Causation in Product Liability: Taking a New Look
Proof of general causation can be an important precursor to establishing specific causation.
Product liability litigation for pharmaceuticals and medical devices often relies on physician testimony to establish causality for a plaintiff. In such cases, plaintiffs, defendants, jurists, and jurors alike focus on the question, “Did the drug (or device) cause a particular side effect for this person?” However, as Analysis Group Managing Principal Mei Sheng Duh points out, inferring a definite causal relationship based on any individual patient experience is unlikely to pass basic thresholds of scientific reliability.
Dr. Duh suggests that the causal relationship between a drug and an observed adverse event should be assessed at two different levels: (1) general and (2) specific. (See figure.) First, epidemiologists can test the association between a drug and a particular adverse event at the population level. This is often referred to as “general causation.” Following that, physicians may look at a particular patient’s medical history to determine whether an adverse event in that single individual is causally related to the use of the drug. This is often referred to as “specific causation.”
As Dr. Duh explains, at the population level, the aim of causality assessment is to answer the question, “Can it?” – that is, is it possible that the given drug could cause a particular adverse event in anyone? At the individual level, however, causality assessment answers the question, “Did it?” – did the drug given to a particular individual cause the particular adverse event? The first question is the realm of the epidemiologist, while the second is the realm of the physician.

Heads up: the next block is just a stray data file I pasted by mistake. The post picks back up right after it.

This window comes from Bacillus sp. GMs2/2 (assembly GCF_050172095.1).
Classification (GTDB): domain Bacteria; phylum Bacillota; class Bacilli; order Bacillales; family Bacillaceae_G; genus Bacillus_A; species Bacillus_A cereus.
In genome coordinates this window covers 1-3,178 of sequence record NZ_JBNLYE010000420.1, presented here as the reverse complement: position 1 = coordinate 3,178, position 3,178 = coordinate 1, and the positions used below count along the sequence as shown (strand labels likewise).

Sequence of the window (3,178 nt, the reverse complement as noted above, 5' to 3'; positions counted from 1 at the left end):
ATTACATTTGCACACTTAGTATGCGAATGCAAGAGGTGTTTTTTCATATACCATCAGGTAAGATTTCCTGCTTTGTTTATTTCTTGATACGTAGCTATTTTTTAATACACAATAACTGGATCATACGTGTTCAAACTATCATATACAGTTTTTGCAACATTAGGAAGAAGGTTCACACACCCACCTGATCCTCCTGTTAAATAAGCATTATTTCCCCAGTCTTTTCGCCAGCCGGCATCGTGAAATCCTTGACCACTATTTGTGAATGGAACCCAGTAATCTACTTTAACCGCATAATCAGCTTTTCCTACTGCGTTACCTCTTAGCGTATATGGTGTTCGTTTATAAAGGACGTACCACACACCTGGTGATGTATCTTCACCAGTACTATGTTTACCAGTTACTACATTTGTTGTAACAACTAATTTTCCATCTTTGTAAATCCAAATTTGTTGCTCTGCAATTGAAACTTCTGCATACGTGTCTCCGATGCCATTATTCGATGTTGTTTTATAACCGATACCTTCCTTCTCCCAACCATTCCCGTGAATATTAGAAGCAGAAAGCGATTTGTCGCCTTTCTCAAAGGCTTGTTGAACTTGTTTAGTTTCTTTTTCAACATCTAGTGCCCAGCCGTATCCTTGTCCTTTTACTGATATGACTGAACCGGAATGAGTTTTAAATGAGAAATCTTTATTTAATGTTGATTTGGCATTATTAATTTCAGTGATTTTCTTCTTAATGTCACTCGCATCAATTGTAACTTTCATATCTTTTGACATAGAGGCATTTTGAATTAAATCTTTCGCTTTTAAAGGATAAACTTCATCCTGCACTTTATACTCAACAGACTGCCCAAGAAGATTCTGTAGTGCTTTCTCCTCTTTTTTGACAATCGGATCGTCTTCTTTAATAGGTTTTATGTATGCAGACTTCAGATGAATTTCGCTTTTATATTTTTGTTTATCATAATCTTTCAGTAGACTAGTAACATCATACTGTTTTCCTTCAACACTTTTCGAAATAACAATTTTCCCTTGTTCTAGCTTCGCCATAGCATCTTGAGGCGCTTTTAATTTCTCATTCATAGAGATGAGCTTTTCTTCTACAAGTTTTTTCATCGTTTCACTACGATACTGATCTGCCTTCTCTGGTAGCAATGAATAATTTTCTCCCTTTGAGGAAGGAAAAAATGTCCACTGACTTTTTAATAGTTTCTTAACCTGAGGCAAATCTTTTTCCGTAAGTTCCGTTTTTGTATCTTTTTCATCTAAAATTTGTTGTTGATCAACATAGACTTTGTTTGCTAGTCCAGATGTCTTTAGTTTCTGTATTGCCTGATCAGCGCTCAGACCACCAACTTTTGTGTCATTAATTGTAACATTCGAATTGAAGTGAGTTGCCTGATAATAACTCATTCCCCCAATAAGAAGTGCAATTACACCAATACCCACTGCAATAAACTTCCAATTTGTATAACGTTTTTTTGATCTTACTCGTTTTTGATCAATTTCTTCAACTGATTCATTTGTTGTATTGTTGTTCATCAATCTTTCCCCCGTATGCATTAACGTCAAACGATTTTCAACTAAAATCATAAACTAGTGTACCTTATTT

For example, in a recent product liability matter, a team from Analysis Group led by Dr. Duh, Principal Brian Ellman, and Analysis Group affiliate Professor Lee-Jen Wei, of Harvard University’s Department of Biostatistics, used a population-level approach to show that, in general, exposure to the at-issue product did not increase the risk of cardiopulmonary arrest while undergoing hemodialysis, as was alleged. Instead, they showed that other factors were likely to explain such events.
Without first answering the “can it” question, answering the “did it” question could lead to the fallacy that an idiosyncratic association based on one individual is indicative of a causal relationship. Hence, litigators should not lose sight of the foundational importance of the “Can it?” question in product liability lawsuits. ■